Toyota and its subsidiary Woven Planet Holdings have created a prototype of a portable hydrogen container that can be treated as a power bank.
The Toyota hydrogen canister or cartridge is 40 cm long and 18 cm in diameter, with a target weight of 5 kg. Compact dimensions and various capacities are provided that allow for convenient transport, exchange and recharging.
The hydrogen cartridge is enough for 3-4 hours of electricity production
Engineers calculate that the tank will hold enough hydrogen for a typical fuel cell module to generate enough electricity to run a domestic microwave oven for 3-4 hours. Hydrogen cartridges are to be used in the event of power outages (natural disasters) while travelling or in areas without a transmission network.
Toyota tests hydrogen cartridges in the city of Woven City
Toyota and Woven Planet have partnered with Japanese energy producer ENEOS and are working together to build a comprehensive hydrogen supply chain. In this way, they intend to accelerate and simplify its production, transport and everyday use. During the testing phase of hydrogen cartridges, companies will focus on meeting the energy needs of the residents of Woven City (an eco-city built by Toyota in Shizuoka Prefecture) and surrounding communities.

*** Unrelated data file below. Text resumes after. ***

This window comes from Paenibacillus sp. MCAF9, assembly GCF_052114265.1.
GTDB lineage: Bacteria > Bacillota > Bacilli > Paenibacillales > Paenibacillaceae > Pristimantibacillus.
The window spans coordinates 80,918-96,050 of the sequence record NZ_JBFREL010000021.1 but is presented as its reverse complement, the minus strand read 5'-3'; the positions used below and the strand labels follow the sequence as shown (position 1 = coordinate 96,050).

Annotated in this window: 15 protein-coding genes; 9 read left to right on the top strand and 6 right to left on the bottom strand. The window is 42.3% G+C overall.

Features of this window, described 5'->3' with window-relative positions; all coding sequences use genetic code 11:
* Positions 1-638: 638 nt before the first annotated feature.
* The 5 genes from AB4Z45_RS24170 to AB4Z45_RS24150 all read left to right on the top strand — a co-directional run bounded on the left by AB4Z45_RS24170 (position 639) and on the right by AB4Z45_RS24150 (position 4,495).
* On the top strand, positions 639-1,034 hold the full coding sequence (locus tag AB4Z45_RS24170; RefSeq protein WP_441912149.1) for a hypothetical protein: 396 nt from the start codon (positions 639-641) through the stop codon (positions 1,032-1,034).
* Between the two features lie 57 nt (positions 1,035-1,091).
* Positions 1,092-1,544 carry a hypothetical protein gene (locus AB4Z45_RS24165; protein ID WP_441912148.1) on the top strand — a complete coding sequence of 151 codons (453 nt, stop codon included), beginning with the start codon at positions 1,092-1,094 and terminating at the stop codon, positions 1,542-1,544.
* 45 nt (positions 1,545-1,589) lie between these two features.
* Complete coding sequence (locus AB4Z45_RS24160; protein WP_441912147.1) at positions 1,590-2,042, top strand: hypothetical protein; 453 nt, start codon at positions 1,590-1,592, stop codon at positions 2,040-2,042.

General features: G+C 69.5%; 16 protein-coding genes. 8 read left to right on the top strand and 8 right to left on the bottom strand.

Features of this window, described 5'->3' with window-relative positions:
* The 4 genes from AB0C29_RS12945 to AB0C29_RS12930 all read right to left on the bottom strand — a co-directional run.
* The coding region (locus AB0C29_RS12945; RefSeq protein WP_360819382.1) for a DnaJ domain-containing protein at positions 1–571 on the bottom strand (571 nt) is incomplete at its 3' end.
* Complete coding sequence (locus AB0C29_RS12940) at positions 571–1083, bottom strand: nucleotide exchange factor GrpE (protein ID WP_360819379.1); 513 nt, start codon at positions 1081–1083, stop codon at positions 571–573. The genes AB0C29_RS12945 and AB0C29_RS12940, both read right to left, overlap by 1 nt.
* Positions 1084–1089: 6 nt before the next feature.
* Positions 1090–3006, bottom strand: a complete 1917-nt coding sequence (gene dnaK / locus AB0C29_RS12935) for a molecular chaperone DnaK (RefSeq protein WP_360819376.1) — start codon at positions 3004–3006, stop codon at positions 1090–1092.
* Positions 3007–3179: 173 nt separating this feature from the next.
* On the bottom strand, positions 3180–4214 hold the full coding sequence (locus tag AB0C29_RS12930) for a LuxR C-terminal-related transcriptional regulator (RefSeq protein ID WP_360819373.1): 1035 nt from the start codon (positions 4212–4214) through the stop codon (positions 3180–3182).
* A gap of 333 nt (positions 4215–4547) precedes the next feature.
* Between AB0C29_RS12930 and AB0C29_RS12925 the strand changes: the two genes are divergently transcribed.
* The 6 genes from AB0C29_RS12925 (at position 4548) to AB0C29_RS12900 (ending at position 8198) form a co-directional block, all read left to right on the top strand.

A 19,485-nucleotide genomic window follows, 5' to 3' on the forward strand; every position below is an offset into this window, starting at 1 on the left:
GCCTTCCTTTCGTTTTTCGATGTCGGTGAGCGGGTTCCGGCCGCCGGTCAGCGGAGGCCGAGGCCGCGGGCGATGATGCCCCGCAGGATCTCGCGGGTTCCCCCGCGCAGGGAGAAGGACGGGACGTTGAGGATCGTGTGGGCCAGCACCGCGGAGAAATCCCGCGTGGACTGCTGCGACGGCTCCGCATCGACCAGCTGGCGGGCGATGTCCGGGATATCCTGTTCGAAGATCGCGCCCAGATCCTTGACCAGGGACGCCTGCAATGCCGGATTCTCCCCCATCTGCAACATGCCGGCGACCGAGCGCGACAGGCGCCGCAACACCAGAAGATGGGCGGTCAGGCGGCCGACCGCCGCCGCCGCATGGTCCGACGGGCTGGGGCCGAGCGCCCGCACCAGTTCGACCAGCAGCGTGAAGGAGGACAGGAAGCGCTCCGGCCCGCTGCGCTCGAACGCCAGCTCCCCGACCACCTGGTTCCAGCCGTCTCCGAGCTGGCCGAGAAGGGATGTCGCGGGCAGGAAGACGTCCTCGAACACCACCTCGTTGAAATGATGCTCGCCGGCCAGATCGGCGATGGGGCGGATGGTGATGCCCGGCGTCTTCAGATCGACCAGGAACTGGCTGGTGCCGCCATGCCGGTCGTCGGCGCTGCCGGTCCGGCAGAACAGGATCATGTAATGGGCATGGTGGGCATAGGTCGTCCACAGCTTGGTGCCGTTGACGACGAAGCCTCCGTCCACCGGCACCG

Replace the hydrogen container in the car and generate electricity
Engineers will check how portable hydrogen tubes work in vehicles or household appliances. The originators assume, for example, that three or more interchangeable tanks can be a source of power for fuel cells that produce electricity to drive electric cars (FCEV cars, such as the Toyota Mirai).
The tanks themselves will also be developed to make them more capacious, efficient and easy to use. The Japanese emphasize that the ultimate goal of the project is to propose a solution that will facilitate the achievement of climate neutrality so that everyone has access to clean energy, first in Japan and then around the world.
Will hydrogen be produced ecologically?
Today, most hydrogen is produced from fossil fuels and used for industrial purposes such as fertilizer production and oil refining. Hydrogen technology and related infrastructure must meet appropriate safety standards and be adapted to new conditions to use this gas as an energy source at home and in everyday life. The Japanese believe that in the future, hydrogen production will be mainly switched to emission-free methods based on renewable energy, and the scope of its use will cover all major sectors of the economy, including transport and energy.